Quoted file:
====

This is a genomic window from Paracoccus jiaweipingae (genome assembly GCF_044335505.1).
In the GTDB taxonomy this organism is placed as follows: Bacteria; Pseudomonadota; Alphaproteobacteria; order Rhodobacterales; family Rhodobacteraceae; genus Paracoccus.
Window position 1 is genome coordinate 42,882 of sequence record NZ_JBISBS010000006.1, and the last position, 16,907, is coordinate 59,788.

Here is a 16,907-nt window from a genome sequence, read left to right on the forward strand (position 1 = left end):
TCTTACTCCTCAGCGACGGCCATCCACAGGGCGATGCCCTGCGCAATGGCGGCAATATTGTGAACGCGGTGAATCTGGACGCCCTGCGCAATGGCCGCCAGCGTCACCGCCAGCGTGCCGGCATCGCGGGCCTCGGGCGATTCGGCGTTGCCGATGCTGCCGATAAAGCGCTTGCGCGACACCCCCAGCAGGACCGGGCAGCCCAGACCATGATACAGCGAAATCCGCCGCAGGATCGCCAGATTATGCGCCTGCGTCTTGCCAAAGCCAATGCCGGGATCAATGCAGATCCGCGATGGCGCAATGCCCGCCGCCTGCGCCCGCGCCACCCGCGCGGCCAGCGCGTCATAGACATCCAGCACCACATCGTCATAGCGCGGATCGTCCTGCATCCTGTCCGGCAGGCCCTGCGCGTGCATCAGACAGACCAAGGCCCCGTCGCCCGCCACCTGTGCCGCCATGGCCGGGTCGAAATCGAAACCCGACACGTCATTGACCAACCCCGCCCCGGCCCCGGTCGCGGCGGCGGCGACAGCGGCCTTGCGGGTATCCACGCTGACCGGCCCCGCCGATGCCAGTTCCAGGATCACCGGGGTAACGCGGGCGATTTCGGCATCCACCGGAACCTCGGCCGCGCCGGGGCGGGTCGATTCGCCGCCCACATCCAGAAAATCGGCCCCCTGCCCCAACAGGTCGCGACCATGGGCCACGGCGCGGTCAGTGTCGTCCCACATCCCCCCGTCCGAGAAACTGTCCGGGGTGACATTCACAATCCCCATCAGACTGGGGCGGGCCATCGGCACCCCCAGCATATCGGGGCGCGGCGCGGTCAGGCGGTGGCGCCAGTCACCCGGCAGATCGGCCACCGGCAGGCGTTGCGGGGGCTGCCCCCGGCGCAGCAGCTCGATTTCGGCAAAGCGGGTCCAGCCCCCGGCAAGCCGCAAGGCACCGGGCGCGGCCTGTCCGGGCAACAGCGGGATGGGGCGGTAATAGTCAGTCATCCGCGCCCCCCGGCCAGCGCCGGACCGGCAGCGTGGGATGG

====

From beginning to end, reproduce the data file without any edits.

This is a genomic window from Paracoccus jiaweipingae (genome assembly GCF_044335505.1).
In the GTDB taxonomy this organism is placed as follows: Bacteria; Pseudomonadota; Alphaproteobacteria; order Rhodobacterales; family Rhodobacteraceae; genus Paracoccus.
Window position 1 is genome coordinate 42,882 of sequence record NZ_JBISBS010000006.1, and the last position, 16,907, is coordinate 59,788.

Here is a 16,907-nt window from a genome sequence, read left to right on the forward strand (position 1 = left end):
TCTTACTCCTCAGCGACGGCCATCCACAGGGCGATGCCCTGCGCAATGGCGGCAATATTGTGAACGCGGTGAATCTGGACGCCCTGCGCAATGGCCGCCAGCGTCACCGCCAGCGTGCCGGCATCGCGGGCCTCGGGCGATTCGGCGTTGCCGATGCTGCCGATAAAGCGCTTGCGCGACACCCCCAGCAGGACCGGGCAGCCCAGACCATGATACAGCGAAATCCGCCGCAGGATCGCCAGATTATGCGCCTGCGTCTTGCCAAAGCCAATGCCGGGATCAATGCAGATCCGCGATGGCGCAATGCCCGCCGCCTGCGCCCGCGCCACCCGCGCGGCCAGCGCGTCATAGACATCCAGCACCACATCGTCATAGCGCGGATCGTCCTGCATCCTGTCCGGCAGGCCCTGCGCGTGCATCAGACAGACCAAGGCCCCGTCGCCCGCCACCTGTGCCGCCATGGCCGGGTCGAAATCGAAACCCGACACGTCATTGACCAACCCCGCCCCGGCCCCGGTCGCGGCGGCGGCGACAGCGGCCTTGCGGGTATCCACGCTGACCGGCCCCGCCGATGCCAGTTCCAGGATCACCGGGGTAACGCGGGCGATTTCGGCATCCACCGGAACCTCGGCCGCGCCGGGGCGGGTCGATTCGCCGCCCACATCCAGAAAATCGGCCCCCTGCCCCAACAGGTCGCGACCATGGGCCACGGCGCGGTCAGTGTCGTCCCACATCCCCCCGTCCGAGAAACTGTCCGGGGTGACATTCACAATCCCCATCAGACTGGGGCGGGCCATCGGCACCCCCAGCATATCGGGGCGCGGCGCGGTCAGGCGGTGGCGCCAGTCACCCGGCAGATCGGCCACCGGCAGGCGTTGCGGGGGCTGCCCCCGGCGCAGCAGCTCGATTTCGGCAAAGCGGGTCCAGCCCCCGGCAAGCCGCAAGGCACCGGGCGCGGCCTGTCCGGGCAACAGCGGGATGGGGCGGTAATAGTCAGTCATCCGCGCCCCCCGGCCAGCGCCGGACCGGCAGCGTGGGATGG